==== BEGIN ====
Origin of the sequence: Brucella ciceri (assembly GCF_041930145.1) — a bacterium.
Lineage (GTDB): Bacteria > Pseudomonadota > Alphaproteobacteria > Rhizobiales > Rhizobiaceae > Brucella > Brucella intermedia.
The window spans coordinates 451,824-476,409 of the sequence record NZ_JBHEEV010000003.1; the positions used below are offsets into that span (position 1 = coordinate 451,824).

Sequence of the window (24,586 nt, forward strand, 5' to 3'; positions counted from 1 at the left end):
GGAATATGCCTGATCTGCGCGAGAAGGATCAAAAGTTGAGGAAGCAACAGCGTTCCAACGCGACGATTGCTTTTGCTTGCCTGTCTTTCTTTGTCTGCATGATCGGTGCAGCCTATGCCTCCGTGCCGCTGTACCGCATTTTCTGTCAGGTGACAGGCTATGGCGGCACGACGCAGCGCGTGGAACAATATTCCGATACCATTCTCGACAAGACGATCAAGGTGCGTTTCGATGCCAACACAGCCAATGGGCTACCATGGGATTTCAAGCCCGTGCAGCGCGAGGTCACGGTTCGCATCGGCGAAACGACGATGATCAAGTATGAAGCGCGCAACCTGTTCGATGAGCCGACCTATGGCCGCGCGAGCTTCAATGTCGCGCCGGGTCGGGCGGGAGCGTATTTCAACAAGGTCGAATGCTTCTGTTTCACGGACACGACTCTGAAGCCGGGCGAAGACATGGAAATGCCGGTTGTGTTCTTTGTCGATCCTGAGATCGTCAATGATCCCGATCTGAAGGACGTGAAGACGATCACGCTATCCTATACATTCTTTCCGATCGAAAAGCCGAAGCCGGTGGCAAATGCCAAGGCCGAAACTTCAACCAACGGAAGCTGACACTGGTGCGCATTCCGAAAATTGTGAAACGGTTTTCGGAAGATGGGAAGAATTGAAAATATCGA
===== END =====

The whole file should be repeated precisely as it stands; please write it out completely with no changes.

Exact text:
Origin of the sequence: Brucella ciceri (assembly GCF_041930145.1) — a bacterium.
Lineage (GTDB): Bacteria > Pseudomonadota > Alphaproteobacteria > Rhizobiales > Rhizobiaceae > Brucella > Brucella intermedia.
The window spans coordinates 451,824-476,409 of the sequence record NZ_JBHEEV010000003.1; the positions used below are offsets into that span (position 1 = coordinate 451,824).

Sequence of the window (24,586 nt, forward strand, 5' to 3'; positions counted from 1 at the left end):
GGAATATGCCTGATCTGCGCGAGAAGGATCAAAAGTTGAGGAAGCAACAGCGTTCCAACGCGACGATTGCTTTTGCTTGCCTGTCTTTCTTTGTCTGCATGATCGGTGCAGCCTATGCCTCCGTGCCGCTGTACCGCATTTTCTGTCAGGTGACAGGCTATGGCGGCACGACGCAGCGCGTGGAACAATATTCCGATACCATTCTCGACAAGACGATCAAGGTGCGTTTCGATGCCAACACAGCCAATGGGCTACCATGGGATTTCAAGCCCGTGCAGCGCGAGGTCACGGTTCGCATCGGCGAAACGACGATGATCAAGTATGAAGCGCGCAACCTGTTCGATGAGCCGACCTATGGCCGCGCGAGCTTCAATGTCGCGCCGGGTCGGGCGGGAGCGTATTTCAACAAGGTCGAATGCTTCTGTTTCACGGACACGACTCTGAAGCCGGGCGAAGACATGGAAATGCCGGTTGTGTTCTTTGTCGATCCTGAGATCGTCAATGATCCCGATCTGAAGGACGTGAAGACGATCACGCTATCCTATACATTCTTTCCGATCGAAAAGCCGAAGCCGGTGGCAAATGCCAAGGCCGAAACTTCAACCAACGGAAGCTGACACTGGTGCGCATTCCGAAAATTGTGAAACGGTTTTCGGAAGATGGGAAGAATTGAAAATATCGA